So reeling from the horror of the Bordello pictures in our hotel room we lugged our massive luggage half a mile to the other more salubrious hotel where the other half of the team (and the crew!) were staying. Surprise surprise we were the first there so after hanging around for yonks we all squeezed onto the bus and set off to Sennen.
It was looking a bit windy but by the we got to Lands End it was blowing very strong! Malcolm and Marion were there to greet us which was great! They have been so good to us driving us down and was awesome to have them to see us off.
Quick stop for pictures and the tour began – what have we done? It was very windy and had to layer up..an image of us next to the signpost was of course necessary…
We started off retracing our steps back to Penzance and then on through Marazion with its top views of St Michaels Mount.
Marazion is home to a community of artists who produce and sell paintings and pottery in the art galleries in the town (ie a load of tut that I wouldn’t give houseroom to but it was very pretty). It was the last part of Cornwall to speak Cornish as a community language.
We also saw HMS Queen Elizabeth – off the coast for sea trials currently being commanded by Captain Jeremy Kyd…yes Captain Kyd! Bizarrely he was in the scouts with James and I, he’s done very well!
In the graveyard of the small village of Gulval up the road features in the Churchyard the remains of local pirate and smuggler John ‘Eyebrows’ Thomas of Marazion were buried in the 1700’s. It is rumoured that Marazion parish refused to bury him and paid the nearby Gulval church to do it instead – his grave features a skull (with appropriate eyebrows) and crossbones. Sadly, our route did not take us past the graveyard…
We moved on through the land of the silly names we stopped for water at Praze-an-Beeble via Relubbus(!) where discover adventure plied is with…..jelly babies! Maurice is sick – he bought 13 packets with him and he will not be able to bring them back – easyjet weight allowances!
Fortunately, we missed out Burras, Porkellis, Carnkie and Mabe Burnthouse and headed onto Redruth. Apparently, there is a local mine nearby called the Ding Dong Mine.
We cycled on through Truro. Although the route was very frustrating…
It’s difficult to avoid main roads in Cornwall but we were trailing down dual carriageway for a large part of this route rather sadly got tantalising glimpses of the awesome Truro Cathedral but did not get close at all!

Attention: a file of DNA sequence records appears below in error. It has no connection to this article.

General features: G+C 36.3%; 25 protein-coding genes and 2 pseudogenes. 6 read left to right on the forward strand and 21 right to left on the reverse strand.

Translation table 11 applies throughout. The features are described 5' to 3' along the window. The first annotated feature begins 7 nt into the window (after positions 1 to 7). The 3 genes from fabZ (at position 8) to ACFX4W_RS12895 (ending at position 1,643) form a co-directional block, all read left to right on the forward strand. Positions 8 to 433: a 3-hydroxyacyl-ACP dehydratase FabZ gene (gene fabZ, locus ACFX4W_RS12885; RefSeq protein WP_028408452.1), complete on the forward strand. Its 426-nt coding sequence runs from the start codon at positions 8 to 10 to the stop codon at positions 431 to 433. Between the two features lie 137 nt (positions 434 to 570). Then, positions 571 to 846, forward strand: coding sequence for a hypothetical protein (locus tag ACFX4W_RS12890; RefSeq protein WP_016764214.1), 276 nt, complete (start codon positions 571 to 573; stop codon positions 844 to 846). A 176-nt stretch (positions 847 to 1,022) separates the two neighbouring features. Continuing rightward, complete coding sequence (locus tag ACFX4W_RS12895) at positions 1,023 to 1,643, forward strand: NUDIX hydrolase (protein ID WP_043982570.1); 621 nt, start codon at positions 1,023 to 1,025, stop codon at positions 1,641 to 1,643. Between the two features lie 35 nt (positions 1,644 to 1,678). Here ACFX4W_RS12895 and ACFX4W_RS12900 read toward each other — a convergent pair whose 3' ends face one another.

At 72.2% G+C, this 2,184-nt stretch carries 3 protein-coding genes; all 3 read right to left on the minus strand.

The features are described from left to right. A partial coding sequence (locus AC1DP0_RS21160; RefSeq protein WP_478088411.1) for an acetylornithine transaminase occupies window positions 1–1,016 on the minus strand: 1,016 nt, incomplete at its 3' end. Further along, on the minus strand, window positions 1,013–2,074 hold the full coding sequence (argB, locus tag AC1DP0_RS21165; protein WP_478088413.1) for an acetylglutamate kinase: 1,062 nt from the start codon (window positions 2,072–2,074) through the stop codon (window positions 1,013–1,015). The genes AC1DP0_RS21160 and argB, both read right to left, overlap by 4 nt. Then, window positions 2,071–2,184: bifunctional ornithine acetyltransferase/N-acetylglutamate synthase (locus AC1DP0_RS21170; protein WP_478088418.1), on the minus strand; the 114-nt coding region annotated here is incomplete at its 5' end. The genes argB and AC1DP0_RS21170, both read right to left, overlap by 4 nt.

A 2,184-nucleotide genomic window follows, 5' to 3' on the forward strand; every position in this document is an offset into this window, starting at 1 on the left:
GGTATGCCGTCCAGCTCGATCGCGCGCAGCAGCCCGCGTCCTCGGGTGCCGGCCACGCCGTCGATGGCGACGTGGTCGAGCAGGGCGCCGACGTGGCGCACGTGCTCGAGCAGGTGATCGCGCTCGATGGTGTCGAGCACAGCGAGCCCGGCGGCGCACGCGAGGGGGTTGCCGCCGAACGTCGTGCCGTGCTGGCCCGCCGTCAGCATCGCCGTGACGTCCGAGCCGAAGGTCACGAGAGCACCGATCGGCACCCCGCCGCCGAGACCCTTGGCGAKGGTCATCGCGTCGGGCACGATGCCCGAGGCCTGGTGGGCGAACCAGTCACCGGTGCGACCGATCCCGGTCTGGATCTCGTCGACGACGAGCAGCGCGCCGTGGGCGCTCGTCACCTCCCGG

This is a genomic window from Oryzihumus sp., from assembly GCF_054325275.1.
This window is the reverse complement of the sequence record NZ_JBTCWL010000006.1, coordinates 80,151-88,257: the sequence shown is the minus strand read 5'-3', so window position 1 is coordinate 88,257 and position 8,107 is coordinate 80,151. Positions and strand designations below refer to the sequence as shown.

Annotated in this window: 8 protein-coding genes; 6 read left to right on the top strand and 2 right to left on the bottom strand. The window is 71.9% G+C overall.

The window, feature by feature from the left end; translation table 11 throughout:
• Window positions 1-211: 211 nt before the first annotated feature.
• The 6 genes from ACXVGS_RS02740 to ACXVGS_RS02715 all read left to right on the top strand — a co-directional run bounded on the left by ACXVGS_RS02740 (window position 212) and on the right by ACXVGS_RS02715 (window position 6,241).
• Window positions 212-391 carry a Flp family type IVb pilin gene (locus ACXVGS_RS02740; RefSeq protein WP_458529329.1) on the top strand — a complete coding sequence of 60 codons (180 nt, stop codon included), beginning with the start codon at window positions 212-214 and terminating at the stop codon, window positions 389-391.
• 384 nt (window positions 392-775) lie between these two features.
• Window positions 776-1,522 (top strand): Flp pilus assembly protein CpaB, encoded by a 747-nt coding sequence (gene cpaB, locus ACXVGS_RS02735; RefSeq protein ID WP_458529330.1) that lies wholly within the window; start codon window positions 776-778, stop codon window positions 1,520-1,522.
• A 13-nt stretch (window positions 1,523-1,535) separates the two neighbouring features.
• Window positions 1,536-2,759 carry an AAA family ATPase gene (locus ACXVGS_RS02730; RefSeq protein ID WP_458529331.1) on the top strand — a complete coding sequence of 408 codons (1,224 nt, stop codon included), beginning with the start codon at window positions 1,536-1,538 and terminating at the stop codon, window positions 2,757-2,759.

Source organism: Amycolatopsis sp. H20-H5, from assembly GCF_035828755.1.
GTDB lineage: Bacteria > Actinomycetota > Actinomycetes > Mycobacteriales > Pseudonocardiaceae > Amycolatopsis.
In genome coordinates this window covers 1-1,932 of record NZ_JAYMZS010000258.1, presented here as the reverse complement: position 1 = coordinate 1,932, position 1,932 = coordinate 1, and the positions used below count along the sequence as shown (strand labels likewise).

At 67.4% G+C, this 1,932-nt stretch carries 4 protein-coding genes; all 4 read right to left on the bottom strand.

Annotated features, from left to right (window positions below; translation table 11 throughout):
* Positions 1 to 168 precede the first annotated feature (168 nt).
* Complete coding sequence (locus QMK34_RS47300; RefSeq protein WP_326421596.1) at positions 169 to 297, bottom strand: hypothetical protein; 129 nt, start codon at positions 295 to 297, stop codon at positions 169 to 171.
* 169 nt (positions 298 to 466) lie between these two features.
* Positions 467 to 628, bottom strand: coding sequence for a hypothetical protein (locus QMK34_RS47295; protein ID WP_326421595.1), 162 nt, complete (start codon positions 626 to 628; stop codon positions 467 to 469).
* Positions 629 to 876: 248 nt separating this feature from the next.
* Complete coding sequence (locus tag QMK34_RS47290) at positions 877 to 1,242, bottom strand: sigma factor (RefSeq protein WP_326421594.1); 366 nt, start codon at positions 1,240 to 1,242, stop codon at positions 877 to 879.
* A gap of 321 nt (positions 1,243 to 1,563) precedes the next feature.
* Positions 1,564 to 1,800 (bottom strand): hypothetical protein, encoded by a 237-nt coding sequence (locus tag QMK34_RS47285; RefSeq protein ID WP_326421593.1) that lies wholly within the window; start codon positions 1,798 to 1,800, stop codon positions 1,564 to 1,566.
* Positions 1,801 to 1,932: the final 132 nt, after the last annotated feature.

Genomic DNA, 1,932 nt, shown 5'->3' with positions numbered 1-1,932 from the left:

It’s beautiful but looking at it from the hard shoulder of a town ring road is not my idea of fun!
Truro is Cornwall’s County Town and the most southern City in mainland Great Britain. William Golding was born here and wrote the Lord of the Flies. He was so incensed with the unrealism of ‘The Coral Island’ (written by RM Ballantyne a jolly story of british boys ingenuity and resilience following a shipwreck – it’s even got pirates in it) that he wrote his book. He felt it more accurately reflected what a bunch of boys would do if left alone on a tropical island. Shame really, I used to enjoy reading The Coral Island when I was growing up.
We rode on in increasing heat to St Austell, the arms of St Austell are:
“Arg. A saltire raguly Gu”
So now you know! St Austell is famous for its brewery – I was hoping to sample some tonight but the Premier Inn was all out!
We finished a respectable 75 Miles in Liskeard, a killer of a 10% climb to the hotel was a challenge tho!
Liskeard was in the news recently because a 60 year old resident found half a rat in a bag of frozen vegetables from Aldi. They’ve removed 38,000 bags of veg from their freezers as a result.
Liskeard seems to be a hotbed of Masonic activity (frankly Cornwall seems to be full of them – the dodgy hotel we were in in Penzance clearly doubles as a lodge as well as a brothel…). No less than eight lodges meet in the Masonic Hall to jump around with their trousers rolled up and left breasts dangling in plain sight. There is also a Woman’s lodge that meets there too, that’s a lot for a town of 9,000 people. St Austell has nine lodges also but twice the number of people.
There are a few historic buildings in Liskeard including St Martins, the second largest church in Cornwall. Charles I used to stay in Stuart house on the parade when he was chasing parliamentarians in 1644.
Disappointing and rather scary news was received when we arrived – John Wrieden (one of our riders) was knocked off his bike just outside Liskeard and the van did a runner! Probably a Masonic plot! Anyway a trip to two hospitals has confirmed he is just scraped, more importantly his bike is ok so he will ride tomorrow.
For his courage under fire we awarded him our highest honour, the Golden Tool award! Up until we found out he was OK Brian Hildick Smith had the award in the bag for being shat on by a pigeon as he boarded the bus to Sennen, sadly he was beaten to the punch by John
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